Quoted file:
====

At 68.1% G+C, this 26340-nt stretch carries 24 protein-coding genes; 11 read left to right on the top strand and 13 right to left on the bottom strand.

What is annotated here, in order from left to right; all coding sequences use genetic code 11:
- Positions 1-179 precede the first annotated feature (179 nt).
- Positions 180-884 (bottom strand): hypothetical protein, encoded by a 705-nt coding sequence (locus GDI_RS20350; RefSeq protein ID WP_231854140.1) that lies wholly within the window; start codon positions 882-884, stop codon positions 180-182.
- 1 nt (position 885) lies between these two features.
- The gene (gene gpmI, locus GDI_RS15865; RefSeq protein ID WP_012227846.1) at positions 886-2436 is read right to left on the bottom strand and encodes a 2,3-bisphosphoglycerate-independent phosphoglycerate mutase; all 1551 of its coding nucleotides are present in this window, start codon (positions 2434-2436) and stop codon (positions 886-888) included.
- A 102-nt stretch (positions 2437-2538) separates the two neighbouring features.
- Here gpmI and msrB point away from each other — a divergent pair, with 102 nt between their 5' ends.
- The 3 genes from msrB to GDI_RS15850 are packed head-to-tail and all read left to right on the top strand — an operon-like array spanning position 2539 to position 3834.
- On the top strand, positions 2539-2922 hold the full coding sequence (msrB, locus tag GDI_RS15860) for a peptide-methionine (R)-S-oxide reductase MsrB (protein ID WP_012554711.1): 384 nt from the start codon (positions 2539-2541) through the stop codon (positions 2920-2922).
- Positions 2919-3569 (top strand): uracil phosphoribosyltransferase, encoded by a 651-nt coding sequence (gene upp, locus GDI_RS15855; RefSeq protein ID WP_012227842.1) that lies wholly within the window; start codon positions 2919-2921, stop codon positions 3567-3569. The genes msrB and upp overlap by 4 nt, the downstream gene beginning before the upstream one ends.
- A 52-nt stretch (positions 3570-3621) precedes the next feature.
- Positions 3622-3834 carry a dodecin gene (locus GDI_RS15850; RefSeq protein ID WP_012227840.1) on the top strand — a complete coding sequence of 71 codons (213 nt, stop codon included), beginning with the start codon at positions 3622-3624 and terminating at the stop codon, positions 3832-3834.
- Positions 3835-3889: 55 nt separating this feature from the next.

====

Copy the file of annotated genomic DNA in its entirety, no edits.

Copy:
At 68.1% G+C, this 26340-nt stretch carries 24 protein-coding genes; 11 read left to right on the top strand and 13 right to left on the bottom strand.

What is annotated here, in order from left to right; all coding sequences use genetic code 11:
- Positions 1-179 precede the first annotated feature (179 nt).
- Positions 180-884 (bottom strand): hypothetical protein, encoded by a 705-nt coding sequence (locus GDI_RS20350; RefSeq protein ID WP_231854140.1) that lies wholly within the window; start codon positions 882-884, stop codon positions 180-182.
- 1 nt (position 885) lies between these two features.
- The gene (gene gpmI, locus GDI_RS15865; RefSeq protein ID WP_012227846.1) at positions 886-2436 is read right to left on the bottom strand and encodes a 2,3-bisphosphoglycerate-independent phosphoglycerate mutase; all 1551 of its coding nucleotides are present in this window, start codon (positions 2434-2436) and stop codon (positions 886-888) included.
- A 102-nt stretch (positions 2437-2538) separates the two neighbouring features.
- Here gpmI and msrB point away from each other — a divergent pair, with 102 nt between their 5' ends.
- The 3 genes from msrB to GDI_RS15850 are packed head-to-tail and all read left to right on the top strand — an operon-like array spanning position 2539 to position 3834.
- On the top strand, positions 2539-2922 hold the full coding sequence (msrB, locus tag GDI_RS15860) for a peptide-methionine (R)-S-oxide reductase MsrB (protein ID WP_012554711.1): 384 nt from the start codon (positions 2539-2541) through the stop codon (positions 2920-2922).
- Positions 2919-3569 (top strand): uracil phosphoribosyltransferase, encoded by a 651-nt coding sequence (gene upp, locus GDI_RS15855; RefSeq protein ID WP_012227842.1) that lies wholly within the window; start codon positions 2919-2921, stop codon positions 3567-3569. The genes msrB and upp overlap by 4 nt, the downstream gene beginning before the upstream one ends.
- A 52-nt stretch (positions 3570-3621) precedes the next feature.
- Positions 3622-3834 carry a dodecin gene (locus GDI_RS15850; RefSeq protein ID WP_012227840.1) on the top strand — a complete coding sequence of 71 codons (213 nt, stop codon included), beginning with the start codon at positions 3622-3624 and terminating at the stop codon, positions 3832-3834.
- Positions 3835-3889: 55 nt separating this feature from the next.